First and foremost, directorship and student leadership never forced anyone to do anything in TBDBITL, except give 110% on the field when practicing and performing. From your initial summer session until your last day in band, there are only a few statements that can sum up the position said directorship/leadership: “Enthusiasm”, “Pick up your feet”, “Turn your corners square,” “Drive, Drive, Drive”, and “Drive through it”. These are the bedrock principles of what we are all taught by this leadership core from the moment we become members. We are taught to work hard, push through the pain, and give everything we have to our performances and our lives. As long as we do that, we have earned the right to call ourselves members and alumni of The Best Damn Band in the Land.
Leadership and directorship always made it known that they were there to help the students in any way possible. Whether it be trouble with classes, family problems, or trouble within the organization, this leadership core always encouraged communication with both squad leaders and the directors so that assistance and the appropriate steps could be offered in making the experience the best it could possibly be. In fact, to my knowledge, never did a director, squad leader, or senior member fail to meet with anyone who had a concern about the band, its actions (on and off the field), or its direction. On many occasions members were honored to have directors write letters of recommendation for medical school, law school, and the like.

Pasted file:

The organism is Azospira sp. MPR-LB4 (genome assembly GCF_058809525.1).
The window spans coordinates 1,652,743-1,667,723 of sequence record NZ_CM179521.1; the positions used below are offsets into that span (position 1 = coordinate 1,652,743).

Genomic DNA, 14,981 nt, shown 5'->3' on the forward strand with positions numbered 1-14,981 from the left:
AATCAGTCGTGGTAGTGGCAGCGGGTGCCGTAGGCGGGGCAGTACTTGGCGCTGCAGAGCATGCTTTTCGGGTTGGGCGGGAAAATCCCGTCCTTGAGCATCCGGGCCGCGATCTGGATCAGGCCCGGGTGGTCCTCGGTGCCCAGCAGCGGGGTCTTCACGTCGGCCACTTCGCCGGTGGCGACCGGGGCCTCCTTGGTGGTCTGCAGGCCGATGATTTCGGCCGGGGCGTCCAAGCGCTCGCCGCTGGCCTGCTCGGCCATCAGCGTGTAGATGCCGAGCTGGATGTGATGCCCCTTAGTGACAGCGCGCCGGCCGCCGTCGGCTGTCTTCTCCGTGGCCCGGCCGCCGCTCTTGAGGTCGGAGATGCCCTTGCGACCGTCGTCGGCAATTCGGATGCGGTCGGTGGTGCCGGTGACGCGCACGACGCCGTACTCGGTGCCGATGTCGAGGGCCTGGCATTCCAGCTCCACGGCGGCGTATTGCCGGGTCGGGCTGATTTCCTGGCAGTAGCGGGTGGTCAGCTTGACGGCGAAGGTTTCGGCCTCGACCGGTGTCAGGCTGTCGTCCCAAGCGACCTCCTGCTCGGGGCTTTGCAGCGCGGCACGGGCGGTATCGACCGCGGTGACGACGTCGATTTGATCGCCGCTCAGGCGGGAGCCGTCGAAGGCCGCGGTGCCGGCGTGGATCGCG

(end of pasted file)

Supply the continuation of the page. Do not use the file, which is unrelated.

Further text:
With regards to the alleged “activities” as represented (more misrepresented) in the University’s “report”, band leadership did not condone any activity which acted to discriminate or harass any other individual, and such was made clear IMMEDIATELY after every member’s inception into the organization. As an example, each year band directorship arranged a meeting with the newly selected band to go over certain rules, policies and procedures. These policies and procedures were deeply rooted in the same TITLE IX that the University now claims Jonathan Waters did not take steps to enforce. During this meeting, Directors, including Jonathan Waters, explained how hazing, sexual discrimination, sexual harassment and inappropriate conduct would be inexcusable, and if such were to occur, it should be brought to the attention of the Directors immediately. Every student was required to sign an acknowledgement to these policies. That being said, it cannot be denied that some of the alleged activities did occur, however, under very different circumstances than portrayed in the University’s report, and certainly without the knowledge of the Directors, who were very much dedicated to the process of eliminating such alleged behavior.